Chinchilla man Brad Gitsham died three times.
In his words, if he was "one number less, he wouldn’t have been revived".
It was November 7 of 2014 when the beef producer and yard builder along with eldest son, Thomas, were driving a Nissan Navara along the Kogan Condamine Road bound for the Chinchilla racetrack for a working bee.
Thomas had not long received his learner license and had been driving his father everywhere, but on this afternoon the roles had unconsciously been reversed.
At about 3pm the pair had pulled up at roadworks where the portable traffic lights had just turned red.
Brad, who was 48 at the time, had contemplated speeding up a little to follow the last car in just before the lights changed but he waited.
Unfortunately, the driver of the empty low loader behind them, allegedly on his phone, failed to see their stopped vehicle.
Their ute spun 90 degrees and became wedged in the front of the 35 tonne truck as it smashed its way forward.
Brad, who was unconscious, was stuck in the vehicle for three hours before he was flown to Brisbane.
Thomas, whose seat belt broke on impact, watched him for an hour until he could be freed and taken to Toowoomba with neck pain.
Brad, on the other hand, had what he calls the “trifecta” of injuries; 16 broken bones including a crushed shoulder and two breaks in his back, internal injuries such as liver damage and a torn aorta and brain injuries similar to a stroke.
When he woke after 10 days in a coma all he could do was move his eyes before learning to signal with a thumbs up.
“They brought a bloke I went to school with into the ICU and that was about three or four days after I came out of the coma and that was the only communication I could do (thumbs up),” he said.
“I hadn’t seen this bloke for probably 30 years and they said, ‘Do you know who this is?’ and I did this (thumbs up), I knew who he was so that was the only reason they thought I was going to probably be alright because I couldn’t talk, I couldn’t do anything.”
Brad spent 17 days in ICU and then a brain rehabilitation unit.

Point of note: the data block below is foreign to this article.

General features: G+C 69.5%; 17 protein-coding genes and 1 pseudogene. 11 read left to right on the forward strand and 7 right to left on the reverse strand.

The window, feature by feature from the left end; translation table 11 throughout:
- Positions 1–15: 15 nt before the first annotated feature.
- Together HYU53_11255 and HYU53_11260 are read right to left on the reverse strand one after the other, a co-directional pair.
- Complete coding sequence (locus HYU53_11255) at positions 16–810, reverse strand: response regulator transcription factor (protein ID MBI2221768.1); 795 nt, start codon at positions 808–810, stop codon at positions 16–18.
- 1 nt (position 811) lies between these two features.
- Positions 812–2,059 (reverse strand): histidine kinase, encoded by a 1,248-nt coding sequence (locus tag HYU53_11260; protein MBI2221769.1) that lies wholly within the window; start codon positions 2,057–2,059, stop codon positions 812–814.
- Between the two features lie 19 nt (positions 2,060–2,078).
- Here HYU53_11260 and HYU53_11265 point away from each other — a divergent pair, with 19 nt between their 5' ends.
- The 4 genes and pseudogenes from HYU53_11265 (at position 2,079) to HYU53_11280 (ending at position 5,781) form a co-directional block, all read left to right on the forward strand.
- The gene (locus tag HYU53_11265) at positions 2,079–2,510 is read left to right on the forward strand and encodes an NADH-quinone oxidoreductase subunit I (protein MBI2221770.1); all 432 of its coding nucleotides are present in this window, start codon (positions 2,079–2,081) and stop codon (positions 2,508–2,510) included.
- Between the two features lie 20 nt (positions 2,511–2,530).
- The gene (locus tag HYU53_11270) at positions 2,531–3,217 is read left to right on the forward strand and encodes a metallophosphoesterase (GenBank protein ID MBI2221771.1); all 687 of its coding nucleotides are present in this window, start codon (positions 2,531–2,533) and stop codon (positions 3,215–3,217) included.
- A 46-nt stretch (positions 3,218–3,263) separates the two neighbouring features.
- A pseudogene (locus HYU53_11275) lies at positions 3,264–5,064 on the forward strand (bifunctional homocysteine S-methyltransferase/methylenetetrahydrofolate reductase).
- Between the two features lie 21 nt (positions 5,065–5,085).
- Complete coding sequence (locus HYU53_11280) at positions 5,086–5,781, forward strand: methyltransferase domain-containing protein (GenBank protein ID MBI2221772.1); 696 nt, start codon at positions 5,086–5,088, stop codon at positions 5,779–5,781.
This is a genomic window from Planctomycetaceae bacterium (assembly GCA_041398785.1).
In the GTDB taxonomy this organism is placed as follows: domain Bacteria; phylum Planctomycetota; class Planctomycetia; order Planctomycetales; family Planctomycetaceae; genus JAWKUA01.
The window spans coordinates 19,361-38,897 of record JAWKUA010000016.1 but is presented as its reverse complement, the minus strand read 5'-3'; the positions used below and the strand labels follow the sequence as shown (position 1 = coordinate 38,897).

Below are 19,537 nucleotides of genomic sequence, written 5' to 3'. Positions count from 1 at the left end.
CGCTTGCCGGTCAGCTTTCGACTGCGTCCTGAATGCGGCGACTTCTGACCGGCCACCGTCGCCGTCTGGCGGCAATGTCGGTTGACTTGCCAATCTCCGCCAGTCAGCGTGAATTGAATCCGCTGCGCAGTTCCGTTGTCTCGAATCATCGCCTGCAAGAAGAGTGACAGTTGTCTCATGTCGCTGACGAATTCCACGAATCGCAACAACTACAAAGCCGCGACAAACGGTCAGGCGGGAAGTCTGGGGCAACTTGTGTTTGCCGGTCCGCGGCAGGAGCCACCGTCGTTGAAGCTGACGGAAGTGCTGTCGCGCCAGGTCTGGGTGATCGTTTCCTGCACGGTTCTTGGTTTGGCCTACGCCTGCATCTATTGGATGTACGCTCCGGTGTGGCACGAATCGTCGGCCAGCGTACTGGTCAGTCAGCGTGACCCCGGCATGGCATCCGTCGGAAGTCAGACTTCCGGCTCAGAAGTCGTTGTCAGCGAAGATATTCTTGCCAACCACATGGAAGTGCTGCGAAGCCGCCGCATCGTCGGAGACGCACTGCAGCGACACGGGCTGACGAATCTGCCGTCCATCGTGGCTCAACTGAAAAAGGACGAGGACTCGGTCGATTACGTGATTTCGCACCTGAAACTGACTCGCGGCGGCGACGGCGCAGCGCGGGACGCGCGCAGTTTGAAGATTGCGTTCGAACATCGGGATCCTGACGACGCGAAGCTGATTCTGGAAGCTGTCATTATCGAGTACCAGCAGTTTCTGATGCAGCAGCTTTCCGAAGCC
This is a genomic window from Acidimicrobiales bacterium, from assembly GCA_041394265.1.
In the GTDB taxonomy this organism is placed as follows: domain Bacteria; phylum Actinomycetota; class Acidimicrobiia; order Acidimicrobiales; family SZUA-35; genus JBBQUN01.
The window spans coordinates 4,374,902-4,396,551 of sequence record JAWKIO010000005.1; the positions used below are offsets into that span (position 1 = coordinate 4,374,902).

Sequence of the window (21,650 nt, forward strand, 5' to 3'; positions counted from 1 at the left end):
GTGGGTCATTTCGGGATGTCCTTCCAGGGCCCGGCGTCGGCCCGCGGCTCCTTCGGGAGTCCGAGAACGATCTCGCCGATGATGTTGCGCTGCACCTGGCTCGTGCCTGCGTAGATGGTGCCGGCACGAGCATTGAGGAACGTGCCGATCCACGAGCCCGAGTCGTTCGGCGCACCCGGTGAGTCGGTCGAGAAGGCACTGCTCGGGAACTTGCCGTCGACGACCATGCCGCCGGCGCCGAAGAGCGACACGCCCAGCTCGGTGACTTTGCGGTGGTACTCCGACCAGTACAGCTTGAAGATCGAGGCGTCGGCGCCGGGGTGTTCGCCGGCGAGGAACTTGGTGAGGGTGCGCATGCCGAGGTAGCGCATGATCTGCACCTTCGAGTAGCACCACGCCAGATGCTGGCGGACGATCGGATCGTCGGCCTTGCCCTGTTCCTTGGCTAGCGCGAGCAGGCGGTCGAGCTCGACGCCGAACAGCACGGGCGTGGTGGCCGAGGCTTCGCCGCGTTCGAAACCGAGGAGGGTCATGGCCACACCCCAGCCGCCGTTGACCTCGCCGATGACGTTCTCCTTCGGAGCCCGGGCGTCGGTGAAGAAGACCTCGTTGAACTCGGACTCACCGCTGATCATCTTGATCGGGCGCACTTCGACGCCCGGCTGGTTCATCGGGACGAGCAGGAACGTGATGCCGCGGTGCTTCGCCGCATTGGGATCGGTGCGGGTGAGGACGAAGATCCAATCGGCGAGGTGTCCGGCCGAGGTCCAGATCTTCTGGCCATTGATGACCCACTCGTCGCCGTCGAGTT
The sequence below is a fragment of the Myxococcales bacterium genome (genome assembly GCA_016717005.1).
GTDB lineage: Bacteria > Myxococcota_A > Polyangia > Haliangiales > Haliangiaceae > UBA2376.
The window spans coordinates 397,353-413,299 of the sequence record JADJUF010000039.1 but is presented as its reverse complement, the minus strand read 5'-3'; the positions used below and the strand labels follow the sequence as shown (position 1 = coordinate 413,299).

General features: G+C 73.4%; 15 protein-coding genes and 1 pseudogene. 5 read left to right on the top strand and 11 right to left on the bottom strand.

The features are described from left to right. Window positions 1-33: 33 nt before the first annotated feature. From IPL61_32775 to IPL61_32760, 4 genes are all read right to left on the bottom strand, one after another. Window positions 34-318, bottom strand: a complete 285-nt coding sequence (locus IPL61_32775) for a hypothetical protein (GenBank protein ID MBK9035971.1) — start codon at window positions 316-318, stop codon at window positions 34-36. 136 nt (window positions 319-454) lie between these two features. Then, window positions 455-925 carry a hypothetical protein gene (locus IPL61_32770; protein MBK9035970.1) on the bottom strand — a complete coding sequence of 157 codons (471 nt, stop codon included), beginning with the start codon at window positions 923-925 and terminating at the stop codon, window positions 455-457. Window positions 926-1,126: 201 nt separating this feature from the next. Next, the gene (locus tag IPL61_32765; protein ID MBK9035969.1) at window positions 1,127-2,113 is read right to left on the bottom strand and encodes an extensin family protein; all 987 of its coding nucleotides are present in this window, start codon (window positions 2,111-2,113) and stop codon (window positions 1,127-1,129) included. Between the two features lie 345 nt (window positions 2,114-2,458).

When the Queensland Country Life visits, three years after the accident, Brad is a different man.
Not only can he talk, he can walk with a wheelie walker, fix fences and check waters on his Gator vehicle.
He has finished rehabilitation and now completes an hour of yoga and weights training another two days a week for his balance and strength.
It’s quite the turn around from the man who had to pull his limp right arm out of the spokes of his wheelchair.
“I had to learn to breathe again and talk again and swallow again, all the things we take for granted because the brain function was next to nothing,” he said.
Determination is one thing behind the miracle recovery. At the Rockhampton Brahman Week Sale last year Brad took his own medical advice and abandoned his wheel chair.
He has ramp access to his home but refuses to use it, instead teaching himself to climb the few steps.
His motivation came from the difficult situations he saw others going through in hospital.
“You saw people that had completely lost their memory and their mind, a lot of times they had no physical injury,” he said.
“This poor bugger he had half his head missing, it was upstairs. They were just waiting for the swelling to go down in his brain.
“ One day when I was in ICU I was laying there and I couldn’t move and I hadn’t slept for a couple of days and I looked out the window and I could see the lightning and I thought hang on I’m warm and I’m dry there is some poor (bugger) probably sleeping on the streets of Brisbane who is not.”
The driver of the truck was sentenced to a small jail time for the accident.
Brad didn’t attend the court hearing nor has he seen the driver, but he doesn’t hold a grudge against the young man.
He said he made plenty of mistakes himself when he was young but he hoped that others would learn from his accident and refrain from using their mobile phones while behind the wheel.
“I talked to a lot of doctors while I was in Brisbane about it, you see it all the time (mobile phone use),” he said.
“We went into town and there was a bloke on a motorbike checking his phone. Kids today they are just addicted to phones. My theory was we grew up and we learnt to drive and then got phones but kids today have had phones ever since they were (small).”
Brad is now persistent to gain his independence and learn to walk unassisted.
“All the experts have said I won’t work but it’s up to me to prove them wrong I guess,” he said.